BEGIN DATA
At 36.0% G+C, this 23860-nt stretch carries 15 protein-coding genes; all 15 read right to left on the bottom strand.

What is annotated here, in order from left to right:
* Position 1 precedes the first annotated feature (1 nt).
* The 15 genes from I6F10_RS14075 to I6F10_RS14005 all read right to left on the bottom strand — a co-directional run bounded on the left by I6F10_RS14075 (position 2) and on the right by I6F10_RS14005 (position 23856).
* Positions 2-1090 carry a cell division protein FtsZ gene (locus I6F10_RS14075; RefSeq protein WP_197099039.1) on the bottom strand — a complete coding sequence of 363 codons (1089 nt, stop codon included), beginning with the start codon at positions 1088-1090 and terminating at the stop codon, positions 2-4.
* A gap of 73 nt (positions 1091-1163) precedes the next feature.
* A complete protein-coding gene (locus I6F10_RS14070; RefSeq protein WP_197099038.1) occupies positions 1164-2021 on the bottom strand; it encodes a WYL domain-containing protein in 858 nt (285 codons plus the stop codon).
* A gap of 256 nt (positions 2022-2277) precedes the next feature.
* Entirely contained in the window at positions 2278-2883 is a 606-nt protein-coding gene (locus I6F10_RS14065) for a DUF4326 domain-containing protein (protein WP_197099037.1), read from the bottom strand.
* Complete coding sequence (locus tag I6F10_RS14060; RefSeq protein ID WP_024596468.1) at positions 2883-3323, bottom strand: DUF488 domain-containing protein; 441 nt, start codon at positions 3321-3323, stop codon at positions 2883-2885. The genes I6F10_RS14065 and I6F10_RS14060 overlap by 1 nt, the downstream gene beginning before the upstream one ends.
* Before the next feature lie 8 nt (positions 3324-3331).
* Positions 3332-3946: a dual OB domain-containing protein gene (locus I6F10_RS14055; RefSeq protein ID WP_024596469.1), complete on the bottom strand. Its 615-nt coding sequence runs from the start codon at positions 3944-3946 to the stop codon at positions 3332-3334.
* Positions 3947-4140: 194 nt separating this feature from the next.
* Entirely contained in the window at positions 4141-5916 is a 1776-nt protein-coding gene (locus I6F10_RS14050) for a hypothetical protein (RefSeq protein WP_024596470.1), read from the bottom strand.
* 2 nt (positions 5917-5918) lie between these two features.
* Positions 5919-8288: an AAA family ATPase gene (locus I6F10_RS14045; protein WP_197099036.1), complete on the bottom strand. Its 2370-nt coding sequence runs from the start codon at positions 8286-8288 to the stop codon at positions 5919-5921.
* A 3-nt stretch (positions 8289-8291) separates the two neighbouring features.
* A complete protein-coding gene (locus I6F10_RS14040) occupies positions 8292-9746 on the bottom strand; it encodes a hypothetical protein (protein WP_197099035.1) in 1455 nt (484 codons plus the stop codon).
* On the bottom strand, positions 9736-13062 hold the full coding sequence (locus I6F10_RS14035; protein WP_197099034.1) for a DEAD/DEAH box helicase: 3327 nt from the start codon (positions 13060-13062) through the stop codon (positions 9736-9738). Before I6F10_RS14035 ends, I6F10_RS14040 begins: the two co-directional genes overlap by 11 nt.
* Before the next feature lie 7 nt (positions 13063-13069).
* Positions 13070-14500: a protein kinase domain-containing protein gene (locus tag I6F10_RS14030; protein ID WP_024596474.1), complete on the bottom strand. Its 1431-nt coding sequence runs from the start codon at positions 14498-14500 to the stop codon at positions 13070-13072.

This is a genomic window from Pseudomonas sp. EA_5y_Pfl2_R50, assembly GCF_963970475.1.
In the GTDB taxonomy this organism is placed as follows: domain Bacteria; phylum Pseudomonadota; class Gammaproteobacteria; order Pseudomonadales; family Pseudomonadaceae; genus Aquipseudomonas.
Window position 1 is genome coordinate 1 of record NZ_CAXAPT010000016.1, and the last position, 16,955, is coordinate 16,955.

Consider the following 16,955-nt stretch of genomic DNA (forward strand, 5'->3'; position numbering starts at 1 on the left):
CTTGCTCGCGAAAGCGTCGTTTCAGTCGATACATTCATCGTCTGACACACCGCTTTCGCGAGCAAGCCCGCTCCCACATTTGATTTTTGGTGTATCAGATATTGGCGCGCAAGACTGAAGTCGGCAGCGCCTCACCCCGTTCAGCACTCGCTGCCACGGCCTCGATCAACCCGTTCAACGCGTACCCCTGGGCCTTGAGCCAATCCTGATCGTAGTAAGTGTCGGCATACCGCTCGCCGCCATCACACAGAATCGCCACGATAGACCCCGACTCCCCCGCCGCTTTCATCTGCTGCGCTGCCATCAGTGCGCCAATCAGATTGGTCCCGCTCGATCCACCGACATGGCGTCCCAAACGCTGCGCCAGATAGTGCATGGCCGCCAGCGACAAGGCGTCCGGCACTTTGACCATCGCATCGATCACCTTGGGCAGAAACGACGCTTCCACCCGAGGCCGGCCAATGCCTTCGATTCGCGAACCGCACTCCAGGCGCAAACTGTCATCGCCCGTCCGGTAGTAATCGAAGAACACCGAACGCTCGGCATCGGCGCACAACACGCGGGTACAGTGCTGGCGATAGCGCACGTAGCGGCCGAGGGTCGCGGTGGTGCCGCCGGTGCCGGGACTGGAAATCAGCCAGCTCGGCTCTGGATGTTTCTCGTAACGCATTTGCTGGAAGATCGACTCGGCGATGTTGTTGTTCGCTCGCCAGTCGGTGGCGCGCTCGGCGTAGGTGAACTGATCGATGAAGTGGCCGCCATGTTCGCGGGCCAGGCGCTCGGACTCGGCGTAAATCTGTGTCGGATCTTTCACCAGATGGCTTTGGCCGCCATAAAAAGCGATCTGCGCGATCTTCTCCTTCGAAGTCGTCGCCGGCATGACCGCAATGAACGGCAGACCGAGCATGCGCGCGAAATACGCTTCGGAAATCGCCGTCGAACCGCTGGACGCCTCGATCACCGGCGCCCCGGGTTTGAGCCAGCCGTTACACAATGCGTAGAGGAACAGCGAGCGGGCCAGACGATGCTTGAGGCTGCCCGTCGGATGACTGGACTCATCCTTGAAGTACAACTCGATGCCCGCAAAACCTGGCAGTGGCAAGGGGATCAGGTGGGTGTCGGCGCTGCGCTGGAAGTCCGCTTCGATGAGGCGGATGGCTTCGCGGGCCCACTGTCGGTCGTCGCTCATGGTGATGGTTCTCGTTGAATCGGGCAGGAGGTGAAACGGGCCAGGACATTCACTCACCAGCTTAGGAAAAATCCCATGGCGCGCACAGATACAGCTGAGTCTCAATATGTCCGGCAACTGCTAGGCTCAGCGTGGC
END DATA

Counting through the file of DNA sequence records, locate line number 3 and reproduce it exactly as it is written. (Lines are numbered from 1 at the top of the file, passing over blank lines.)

* Position 1 precedes the first annotated feature (1 nt).